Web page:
Bill Long 11/23/08
His Latest CD--Within the Stillness
Last week, just about this time, Don Eves greeted me after church in Garden City KS, where I had just preached, and gave me his latest CD. Don and I had met each other once or twice previously when my work called me to that jewel of Western KS, but until he handed me Within the Stillness I was unaware of the scope of his musical interests and talents. He previous efforts had focused on country music, but with this CD Don has branched into the world of spiritual/Christian music in a way that shows indebtedness to his country roots but seeks to go beyond the "countrification" of Jesus/God so prevalent today. In fact, Within the Stillness is, in my judgment, as much a reflection of Don's own longing to find new and different musical expression to the rich content he presents as it is inspired by any other genre. In Within the Stillness Don skillfully connects sensual imagery/words with a mellow baritone voice to produce a CD of stunning and alluring richness. In the remainder of this essay I would like to put him in a "Christian music" context and then say a few words about the CD.
A Word on Christian/Religious Music
The modern phenomenon known as "Christian music" or "Christian rock" owes its origin to some musicians in the late 1960s/early 1970s who were either classically trained and wanted to explore theological concepts (such as Larry Norman) or who were themselves newly "converted" and wanted to explore ways of expressing this new life in music. One of the most memorable "voices" of that era for me was evoked by listening to Don Eves, and that voice was Ed Anderson's. Ed's deeply melodic, meditative style forever convinced me that good Christian music need not be frenetically-paced or be sung in the higher registers. There was a way for musicians to touch the soul directly through "slowness," by strumming on the heartstrings as they plucked their cords.
Since those days 30 years ago Christian music has not only become more specialized, but has also become more conscious of various traditions it might draw upon to express its content. At first the unspoken assumption was that Christian music would be "light rock" or "rock lite," with toned-down music and muted words, so that it would pass through the PG-like filters of Tipper Gore and the other guardians of clean living. But as the movement matured in the 1980s and 1990s, the possible sources for current Christian music inspiration exploded. Country, always a willing partner, came to the big dance. But then other musicians began to explore older expressions of musical tradition of the West, from Gregorian Chants to Celtic spirituality, in which to root their music. Today we live in an eclectic age and so the challenge to a Christian musician is like a girl going to the prom: what "look" should I adopt?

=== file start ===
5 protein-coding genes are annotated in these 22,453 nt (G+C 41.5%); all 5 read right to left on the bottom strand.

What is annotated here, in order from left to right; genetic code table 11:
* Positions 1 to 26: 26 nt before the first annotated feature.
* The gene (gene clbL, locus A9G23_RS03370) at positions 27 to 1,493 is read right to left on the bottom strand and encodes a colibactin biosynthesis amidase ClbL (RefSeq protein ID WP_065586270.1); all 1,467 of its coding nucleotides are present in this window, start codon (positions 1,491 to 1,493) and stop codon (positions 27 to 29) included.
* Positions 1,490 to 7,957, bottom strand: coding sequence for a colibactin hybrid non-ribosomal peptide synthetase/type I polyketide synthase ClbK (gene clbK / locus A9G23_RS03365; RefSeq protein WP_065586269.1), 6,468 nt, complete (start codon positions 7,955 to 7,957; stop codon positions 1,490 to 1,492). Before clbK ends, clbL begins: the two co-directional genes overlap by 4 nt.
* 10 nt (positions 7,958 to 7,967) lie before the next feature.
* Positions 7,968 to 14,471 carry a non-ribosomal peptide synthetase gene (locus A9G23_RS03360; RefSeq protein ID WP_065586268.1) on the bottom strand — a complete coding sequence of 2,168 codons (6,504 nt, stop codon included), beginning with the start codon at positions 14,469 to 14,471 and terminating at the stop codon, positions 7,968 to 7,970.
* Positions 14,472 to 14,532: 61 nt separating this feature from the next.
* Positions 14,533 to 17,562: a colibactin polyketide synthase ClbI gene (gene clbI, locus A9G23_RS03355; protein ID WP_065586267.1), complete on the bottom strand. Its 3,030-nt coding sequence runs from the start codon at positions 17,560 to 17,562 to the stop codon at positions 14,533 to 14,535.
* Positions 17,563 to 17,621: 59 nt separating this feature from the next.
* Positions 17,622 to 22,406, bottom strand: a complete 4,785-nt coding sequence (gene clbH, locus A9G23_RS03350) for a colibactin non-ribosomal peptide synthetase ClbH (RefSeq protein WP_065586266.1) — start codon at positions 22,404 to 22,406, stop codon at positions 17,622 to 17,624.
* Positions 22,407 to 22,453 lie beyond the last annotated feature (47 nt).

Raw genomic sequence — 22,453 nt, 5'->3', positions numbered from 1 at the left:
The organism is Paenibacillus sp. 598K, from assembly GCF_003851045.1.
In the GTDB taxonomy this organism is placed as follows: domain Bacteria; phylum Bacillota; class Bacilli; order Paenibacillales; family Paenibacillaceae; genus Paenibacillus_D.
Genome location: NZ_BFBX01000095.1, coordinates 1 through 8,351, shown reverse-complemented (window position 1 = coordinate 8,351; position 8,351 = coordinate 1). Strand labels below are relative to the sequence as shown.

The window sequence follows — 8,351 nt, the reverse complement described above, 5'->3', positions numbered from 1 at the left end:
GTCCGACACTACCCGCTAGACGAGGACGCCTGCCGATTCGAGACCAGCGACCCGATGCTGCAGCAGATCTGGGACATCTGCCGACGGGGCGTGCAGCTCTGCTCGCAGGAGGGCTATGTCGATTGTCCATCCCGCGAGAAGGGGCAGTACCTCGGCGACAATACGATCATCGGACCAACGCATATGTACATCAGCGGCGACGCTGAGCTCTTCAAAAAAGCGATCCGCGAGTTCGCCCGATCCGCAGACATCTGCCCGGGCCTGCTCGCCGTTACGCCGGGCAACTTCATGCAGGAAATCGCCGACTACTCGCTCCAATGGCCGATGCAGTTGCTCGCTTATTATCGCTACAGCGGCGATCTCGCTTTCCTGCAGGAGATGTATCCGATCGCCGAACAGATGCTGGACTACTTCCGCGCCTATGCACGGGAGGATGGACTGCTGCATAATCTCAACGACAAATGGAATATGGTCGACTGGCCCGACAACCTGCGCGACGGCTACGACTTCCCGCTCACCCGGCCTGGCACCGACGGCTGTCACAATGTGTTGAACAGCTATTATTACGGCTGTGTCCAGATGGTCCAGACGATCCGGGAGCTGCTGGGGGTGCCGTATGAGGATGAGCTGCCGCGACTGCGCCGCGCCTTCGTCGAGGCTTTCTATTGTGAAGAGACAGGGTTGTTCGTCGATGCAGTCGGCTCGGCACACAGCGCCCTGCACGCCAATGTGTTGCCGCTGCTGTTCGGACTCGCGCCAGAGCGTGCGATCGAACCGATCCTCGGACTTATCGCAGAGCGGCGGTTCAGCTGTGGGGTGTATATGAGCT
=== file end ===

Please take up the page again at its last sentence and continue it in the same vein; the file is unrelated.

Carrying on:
Don Eves has, in my mind, begun to answer the question in Within the Stillness. He is shaped by a country past, by the deep soil and still appeal of the Kansas plains, by a slower, reflective tone that befits his voice. I will look forward to the ways that Don will, in the future, continue to marry his obvious musical skill and unforgettable voice with other traditions of music-making for maximum effect.
Moving to the CD
Then ten songs on this album were all written by Don, and they range from a heartfelt tribute to Charlie Guy ("Today") to meditations on the Psalms ("Be Still" [and know that I am God]) or reflections on the joy and power there is in the quite of our lives ("Within the Stillness"). Throughout his songs, however, are lyrics of tender and endearing sensuality. One "touches" the "Great I Am;" "You'll hear God say your name," One "sees the beauty of the Lamb." Faith, for Don, is not simply a cerebral concept; it brims with life, and it beckons us deeper into the stillness, where a merciful God exists who speaks to us with compassion, who removes the mountains that threaten and straightens the paths that are crooked. Thus, behind an awareness of the heartbreaks of life is a calm awareness that within the shadows stands a God who not only knows the tragedies to which His children are subject, but it available for comfort, guidance and wisdom.
The most memorable thing about the album for me is not the complexity of the music or elegance of the lyrics, but the resonant quality of Don's voice. When listening to Don sing the tender "Be Still," for example, I not only was touched by his sound but was transported in mind to think of others whose voice seemingly pierced through the layers of defensiveness that I (as well as all of us) use to cover our hearts. I thought of the brilliant soprano notes of Kathleen Battle in singing Hayden's Die Schopfung, especially when she went into a higher register to sing the praise of the Second Day ("Das Lob des zweinten Tags"). I thought, too, of the melodic depths of David Thomas singing "The Trumpet will Sound" from Handel's Messiah. Among more "popular" musicians, I know I am transfixed by John Denver's plangent tenor, rising to reach the heights of the mountains it describes, or lilting with the Shanghai breezes that gently blow. That is, Don's captivating baritone voice not only kept me "with him" on the songs, but led me on my own journey to celebrate the other voices which had broken through every level of my listening and landed in my heart. Don't music and "sound" does that for me.
If you haven't run into Don and his work, pick up his CD. You will find yourself, maybe unexpectedly, wanting to return to it again and again, as you seek the Stillness from which you can operate in your own strength.